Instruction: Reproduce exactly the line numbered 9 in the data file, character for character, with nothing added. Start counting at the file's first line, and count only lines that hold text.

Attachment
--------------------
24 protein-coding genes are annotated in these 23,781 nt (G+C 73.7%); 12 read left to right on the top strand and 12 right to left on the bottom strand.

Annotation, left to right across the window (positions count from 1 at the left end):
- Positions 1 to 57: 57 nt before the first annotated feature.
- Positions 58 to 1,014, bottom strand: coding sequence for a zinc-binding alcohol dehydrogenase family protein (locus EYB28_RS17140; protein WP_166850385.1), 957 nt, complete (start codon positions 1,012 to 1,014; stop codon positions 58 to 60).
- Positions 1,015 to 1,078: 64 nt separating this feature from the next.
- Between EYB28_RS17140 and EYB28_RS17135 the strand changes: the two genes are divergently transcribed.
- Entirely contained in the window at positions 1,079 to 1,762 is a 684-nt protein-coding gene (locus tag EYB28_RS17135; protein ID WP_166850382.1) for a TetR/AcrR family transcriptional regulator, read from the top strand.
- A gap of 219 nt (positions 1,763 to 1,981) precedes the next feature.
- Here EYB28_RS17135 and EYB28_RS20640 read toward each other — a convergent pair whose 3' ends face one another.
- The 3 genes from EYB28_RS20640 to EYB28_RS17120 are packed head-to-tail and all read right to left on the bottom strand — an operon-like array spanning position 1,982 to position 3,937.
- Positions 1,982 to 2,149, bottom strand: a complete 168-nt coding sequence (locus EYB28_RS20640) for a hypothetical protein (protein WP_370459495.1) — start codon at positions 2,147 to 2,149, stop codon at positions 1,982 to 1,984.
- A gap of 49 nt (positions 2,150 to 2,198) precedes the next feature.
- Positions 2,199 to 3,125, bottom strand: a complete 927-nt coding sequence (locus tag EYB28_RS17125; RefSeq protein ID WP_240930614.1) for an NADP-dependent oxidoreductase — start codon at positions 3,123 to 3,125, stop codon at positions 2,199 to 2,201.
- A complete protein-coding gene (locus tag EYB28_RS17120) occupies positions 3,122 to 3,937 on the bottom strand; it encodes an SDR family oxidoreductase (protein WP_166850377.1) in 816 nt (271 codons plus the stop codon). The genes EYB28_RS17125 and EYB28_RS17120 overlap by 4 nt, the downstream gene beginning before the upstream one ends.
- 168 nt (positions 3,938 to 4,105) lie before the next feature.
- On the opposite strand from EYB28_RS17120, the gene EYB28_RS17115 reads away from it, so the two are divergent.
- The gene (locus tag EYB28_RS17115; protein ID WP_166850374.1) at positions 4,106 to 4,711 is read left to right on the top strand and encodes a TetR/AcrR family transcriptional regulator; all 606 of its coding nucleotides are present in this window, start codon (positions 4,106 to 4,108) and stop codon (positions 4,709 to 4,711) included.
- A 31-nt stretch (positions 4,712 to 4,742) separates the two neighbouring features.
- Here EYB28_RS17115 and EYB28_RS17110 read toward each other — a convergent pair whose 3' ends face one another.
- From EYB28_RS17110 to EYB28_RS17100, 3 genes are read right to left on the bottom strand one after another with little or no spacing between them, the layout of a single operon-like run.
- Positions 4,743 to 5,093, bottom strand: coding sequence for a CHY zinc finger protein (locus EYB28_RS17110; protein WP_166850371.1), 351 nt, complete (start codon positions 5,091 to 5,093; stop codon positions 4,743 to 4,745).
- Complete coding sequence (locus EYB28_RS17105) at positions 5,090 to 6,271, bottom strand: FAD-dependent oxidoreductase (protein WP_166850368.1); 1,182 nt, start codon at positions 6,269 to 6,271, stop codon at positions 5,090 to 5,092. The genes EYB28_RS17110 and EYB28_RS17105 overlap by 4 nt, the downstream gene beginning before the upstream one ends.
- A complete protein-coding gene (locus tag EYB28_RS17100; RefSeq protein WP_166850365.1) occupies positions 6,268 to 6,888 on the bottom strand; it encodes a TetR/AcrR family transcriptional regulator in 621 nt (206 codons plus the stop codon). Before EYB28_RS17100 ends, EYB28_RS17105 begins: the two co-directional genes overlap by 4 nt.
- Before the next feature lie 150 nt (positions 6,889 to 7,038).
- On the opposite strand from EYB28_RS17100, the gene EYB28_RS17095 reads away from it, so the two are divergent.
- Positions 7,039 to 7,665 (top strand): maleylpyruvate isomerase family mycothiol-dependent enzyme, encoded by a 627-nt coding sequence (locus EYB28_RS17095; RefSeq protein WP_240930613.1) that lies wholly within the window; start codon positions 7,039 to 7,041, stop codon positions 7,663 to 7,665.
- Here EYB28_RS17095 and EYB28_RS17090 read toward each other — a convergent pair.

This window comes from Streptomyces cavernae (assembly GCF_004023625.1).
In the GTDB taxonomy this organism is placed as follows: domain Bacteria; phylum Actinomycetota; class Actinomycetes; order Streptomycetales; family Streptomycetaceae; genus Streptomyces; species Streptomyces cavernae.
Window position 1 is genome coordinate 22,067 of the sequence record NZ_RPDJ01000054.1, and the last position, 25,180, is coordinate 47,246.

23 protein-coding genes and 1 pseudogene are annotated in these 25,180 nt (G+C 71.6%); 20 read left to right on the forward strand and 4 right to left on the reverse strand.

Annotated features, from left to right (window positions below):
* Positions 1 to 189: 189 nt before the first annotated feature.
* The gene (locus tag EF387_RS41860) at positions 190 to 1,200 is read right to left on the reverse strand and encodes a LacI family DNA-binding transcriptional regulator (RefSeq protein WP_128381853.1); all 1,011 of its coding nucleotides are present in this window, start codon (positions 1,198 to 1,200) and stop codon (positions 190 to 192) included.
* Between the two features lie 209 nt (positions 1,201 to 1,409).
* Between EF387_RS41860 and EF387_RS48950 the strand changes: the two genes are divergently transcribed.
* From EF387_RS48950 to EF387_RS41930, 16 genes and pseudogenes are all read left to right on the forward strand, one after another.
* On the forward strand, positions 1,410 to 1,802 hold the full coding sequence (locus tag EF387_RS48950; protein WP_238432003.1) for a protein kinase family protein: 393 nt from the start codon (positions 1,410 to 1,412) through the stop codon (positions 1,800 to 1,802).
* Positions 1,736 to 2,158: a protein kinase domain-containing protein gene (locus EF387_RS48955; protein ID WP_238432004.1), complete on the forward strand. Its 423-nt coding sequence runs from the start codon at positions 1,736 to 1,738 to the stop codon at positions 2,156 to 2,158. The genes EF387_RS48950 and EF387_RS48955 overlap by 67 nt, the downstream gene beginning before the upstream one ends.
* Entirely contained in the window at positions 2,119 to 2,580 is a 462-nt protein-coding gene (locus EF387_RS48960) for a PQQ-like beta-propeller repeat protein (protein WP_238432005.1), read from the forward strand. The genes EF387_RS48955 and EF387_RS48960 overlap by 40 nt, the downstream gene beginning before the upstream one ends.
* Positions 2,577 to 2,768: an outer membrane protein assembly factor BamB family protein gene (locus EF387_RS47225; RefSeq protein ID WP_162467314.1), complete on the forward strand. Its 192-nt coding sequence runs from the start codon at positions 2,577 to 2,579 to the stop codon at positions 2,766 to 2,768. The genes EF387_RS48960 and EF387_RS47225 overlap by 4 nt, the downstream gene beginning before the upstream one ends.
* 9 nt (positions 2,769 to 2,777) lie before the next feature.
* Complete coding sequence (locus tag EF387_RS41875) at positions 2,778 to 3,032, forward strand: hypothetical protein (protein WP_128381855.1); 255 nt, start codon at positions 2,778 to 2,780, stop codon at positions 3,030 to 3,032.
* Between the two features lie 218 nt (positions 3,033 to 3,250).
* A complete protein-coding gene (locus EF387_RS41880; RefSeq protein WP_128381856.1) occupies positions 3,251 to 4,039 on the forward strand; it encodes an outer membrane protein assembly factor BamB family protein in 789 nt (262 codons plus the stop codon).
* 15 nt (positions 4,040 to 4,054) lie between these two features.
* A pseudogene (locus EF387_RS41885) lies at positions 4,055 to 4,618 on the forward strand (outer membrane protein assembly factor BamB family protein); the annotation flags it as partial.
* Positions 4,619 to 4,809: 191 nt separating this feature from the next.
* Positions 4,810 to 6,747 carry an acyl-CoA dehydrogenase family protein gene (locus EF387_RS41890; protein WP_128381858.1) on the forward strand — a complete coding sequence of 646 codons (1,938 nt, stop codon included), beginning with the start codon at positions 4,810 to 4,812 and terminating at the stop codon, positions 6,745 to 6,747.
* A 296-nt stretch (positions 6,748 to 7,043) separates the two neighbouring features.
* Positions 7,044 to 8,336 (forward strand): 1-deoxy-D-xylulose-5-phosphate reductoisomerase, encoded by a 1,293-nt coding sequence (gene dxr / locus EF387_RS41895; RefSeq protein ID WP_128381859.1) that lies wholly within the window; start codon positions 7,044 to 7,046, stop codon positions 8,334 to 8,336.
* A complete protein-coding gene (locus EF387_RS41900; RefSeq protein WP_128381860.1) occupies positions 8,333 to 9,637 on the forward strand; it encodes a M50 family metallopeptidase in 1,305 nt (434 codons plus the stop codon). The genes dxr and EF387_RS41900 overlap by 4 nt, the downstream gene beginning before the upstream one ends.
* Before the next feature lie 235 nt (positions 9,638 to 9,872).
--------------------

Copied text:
- Here EYB28_RS17135 and EYB28_RS20640 read toward each other — a convergent pair whose 3' ends face one another.